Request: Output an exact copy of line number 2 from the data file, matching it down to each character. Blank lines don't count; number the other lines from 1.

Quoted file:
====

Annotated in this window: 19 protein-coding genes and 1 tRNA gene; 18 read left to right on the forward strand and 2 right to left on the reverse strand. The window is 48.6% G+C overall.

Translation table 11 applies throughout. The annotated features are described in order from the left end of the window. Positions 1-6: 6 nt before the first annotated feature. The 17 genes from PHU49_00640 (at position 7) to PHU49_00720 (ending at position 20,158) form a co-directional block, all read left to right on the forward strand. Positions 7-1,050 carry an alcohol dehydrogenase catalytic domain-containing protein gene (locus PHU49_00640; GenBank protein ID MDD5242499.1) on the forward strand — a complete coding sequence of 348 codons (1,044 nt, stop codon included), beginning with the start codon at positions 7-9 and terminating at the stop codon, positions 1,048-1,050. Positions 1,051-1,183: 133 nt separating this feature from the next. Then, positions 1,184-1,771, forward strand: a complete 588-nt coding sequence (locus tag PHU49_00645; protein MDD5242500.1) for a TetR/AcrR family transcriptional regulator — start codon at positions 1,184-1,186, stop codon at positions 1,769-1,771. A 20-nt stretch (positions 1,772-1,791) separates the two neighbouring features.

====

Translation table 11 applies throughout. The annotated features are described in order from the left end of the window. Positions 1-6: 6 nt before the first annotated feature. The 17 genes from PHU49_00640 (at position 7) to PHU49_00720 (ending at position 20,158) form a co-directional block, all read left to right on the forward strand. Positions 7-1,050 carry an alcohol dehydrogenase catalytic domain-containing protein gene (locus PHU49_00640; GenBank protein ID MDD5242499.1) on the forward strand — a complete coding sequence of 348 codons (1,044 nt, stop codon included), beginning with the start codon at positions 7-9 and terminating at the stop codon, positions 1,048-1,050. Positions 1,051-1,183: 133 nt separating this feature from the next. Then, positions 1,184-1,771, forward strand: a complete 588-nt coding sequence (locus tag PHU49_00645; protein MDD5242500.1) for a TetR/AcrR family transcriptional regulator — start codon at positions 1,184-1,186, stop codon at positions 1,769-1,771. A 20-nt stretch (positions 1,772-1,791) separates the two neighbouring features.